Equality for First Nations Children

The Mississaugas of the New Credit First Nation has filed a human rights complaint about the unequal and inadequate special education services in First Nations communities. The case focuses on two First Nations children, Sloan and Marvin; the federal government refused to pay for Sloan and Marvin to go to school. The First Nation is asking that Sloan and Marvin – and other First Nations children – be guaranteed the same quality of special education as non-First Nations children.

The Wrong Side of the Road

At the top of this page you will see an image of a typical road in Ontario. This is the road that divides the Mississaugas of the New Credit First Nation reserve from the neighbouring Haldimand County. At first glance, it is hard to tell the difference between the reserve and non-reserve lands. On both sides of the road there are regular-looking houses where regular families, parents, and children live. However, even though both sides may look the same, there are some big differences when it comes to special education and other government services.

On the non-First Nations side of that road (i.e. Haldimand County), children can go to a provincial school for free. This is a right protected under Ontario’s Education Act. Children are also legally guaranteed an appropriate special education. Parents have special rights under the Education Act, including the right to participate in decisions about their child’s education. If parents are not happy with important decisions affecting their children, they can make use of special mechanisms to appeal those decisions.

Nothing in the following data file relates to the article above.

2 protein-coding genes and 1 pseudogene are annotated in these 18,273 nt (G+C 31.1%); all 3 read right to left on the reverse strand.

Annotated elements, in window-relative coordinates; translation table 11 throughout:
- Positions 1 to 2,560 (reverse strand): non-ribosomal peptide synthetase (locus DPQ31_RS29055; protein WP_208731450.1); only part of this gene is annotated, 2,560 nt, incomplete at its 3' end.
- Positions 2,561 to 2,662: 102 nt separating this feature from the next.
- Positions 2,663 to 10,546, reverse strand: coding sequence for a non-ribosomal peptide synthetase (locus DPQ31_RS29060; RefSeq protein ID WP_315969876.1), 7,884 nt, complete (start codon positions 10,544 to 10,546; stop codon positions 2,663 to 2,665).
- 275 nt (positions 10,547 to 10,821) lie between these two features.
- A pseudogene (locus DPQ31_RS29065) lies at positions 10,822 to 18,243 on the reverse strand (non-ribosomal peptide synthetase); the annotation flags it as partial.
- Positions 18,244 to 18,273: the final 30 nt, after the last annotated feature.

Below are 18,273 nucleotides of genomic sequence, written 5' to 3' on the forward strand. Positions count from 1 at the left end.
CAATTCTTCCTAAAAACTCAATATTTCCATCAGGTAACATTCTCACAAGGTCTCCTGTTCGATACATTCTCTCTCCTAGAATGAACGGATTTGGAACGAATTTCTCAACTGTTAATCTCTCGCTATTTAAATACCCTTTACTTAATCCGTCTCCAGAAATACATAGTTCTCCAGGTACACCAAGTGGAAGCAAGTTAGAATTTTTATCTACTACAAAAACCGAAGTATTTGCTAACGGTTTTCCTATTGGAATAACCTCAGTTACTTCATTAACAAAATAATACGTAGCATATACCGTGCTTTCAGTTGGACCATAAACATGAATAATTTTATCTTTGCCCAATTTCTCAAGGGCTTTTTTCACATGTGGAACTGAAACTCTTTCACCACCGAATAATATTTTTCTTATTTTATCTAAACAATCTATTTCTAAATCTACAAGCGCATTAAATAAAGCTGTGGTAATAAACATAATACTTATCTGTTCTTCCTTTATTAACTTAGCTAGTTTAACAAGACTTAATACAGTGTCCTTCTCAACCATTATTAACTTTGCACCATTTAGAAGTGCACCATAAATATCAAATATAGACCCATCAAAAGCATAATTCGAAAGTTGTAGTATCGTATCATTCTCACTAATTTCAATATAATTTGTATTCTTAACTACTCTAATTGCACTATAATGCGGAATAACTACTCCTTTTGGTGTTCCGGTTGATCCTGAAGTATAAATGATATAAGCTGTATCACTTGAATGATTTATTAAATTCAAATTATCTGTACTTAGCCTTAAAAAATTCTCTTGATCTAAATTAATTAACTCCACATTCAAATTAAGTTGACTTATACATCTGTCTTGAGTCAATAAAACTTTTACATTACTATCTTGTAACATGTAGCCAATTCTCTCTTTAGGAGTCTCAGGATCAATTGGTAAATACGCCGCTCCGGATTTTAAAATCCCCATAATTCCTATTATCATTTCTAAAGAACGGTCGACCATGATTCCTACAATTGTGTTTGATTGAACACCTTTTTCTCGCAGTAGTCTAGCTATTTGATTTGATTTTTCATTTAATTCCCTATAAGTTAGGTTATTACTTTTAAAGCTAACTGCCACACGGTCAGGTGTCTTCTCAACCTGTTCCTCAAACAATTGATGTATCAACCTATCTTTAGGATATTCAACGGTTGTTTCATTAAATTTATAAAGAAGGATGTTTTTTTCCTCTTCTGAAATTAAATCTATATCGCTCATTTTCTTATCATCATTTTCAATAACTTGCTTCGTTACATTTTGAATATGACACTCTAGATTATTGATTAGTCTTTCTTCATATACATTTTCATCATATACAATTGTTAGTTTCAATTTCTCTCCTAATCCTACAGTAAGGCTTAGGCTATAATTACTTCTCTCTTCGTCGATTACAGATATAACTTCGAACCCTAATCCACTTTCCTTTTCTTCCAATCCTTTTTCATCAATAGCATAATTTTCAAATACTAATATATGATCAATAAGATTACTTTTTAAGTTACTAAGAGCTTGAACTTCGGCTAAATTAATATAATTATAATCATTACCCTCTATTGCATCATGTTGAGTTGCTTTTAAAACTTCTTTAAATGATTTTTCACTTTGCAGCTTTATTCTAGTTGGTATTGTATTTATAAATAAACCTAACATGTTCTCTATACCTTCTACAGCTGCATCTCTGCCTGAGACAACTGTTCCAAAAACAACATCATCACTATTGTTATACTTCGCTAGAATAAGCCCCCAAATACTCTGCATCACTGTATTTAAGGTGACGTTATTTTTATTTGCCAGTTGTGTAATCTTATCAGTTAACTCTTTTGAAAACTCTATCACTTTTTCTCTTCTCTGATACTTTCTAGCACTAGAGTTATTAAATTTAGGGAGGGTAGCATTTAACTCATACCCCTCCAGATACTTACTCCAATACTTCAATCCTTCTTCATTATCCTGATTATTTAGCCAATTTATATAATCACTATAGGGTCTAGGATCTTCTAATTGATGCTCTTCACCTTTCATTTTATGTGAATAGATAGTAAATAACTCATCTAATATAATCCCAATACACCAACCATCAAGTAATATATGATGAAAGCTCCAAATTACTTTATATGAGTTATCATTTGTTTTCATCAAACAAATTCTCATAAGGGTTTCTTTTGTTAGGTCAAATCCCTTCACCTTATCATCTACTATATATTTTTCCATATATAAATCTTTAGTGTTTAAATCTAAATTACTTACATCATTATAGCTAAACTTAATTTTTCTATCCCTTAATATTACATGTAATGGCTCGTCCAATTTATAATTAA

On the First Nations side of that road (i.e. on the Mississaugas of the New Credit First Nation reserve), children and parents do not have those same rights. Children can’t simply enroll in the provincial school – someone must pay the fees. Children with special needs may not get the education they need – there is no guarantee. The resources for timely identification, assessment, and accommodation of special needs are often unavailable. Parents on the First Nations side cannot access the same kind of participation and binding appeal mechanisms as the parents across the road.

This is unequal, unfair, and discriminatory. There is no reason why First Nations children should not be guaranteed at least the same quality of special education services as non-First Nations children. That is what this human rights case is about. For more details, read this letter provided to the Canadian Human Rights Commission.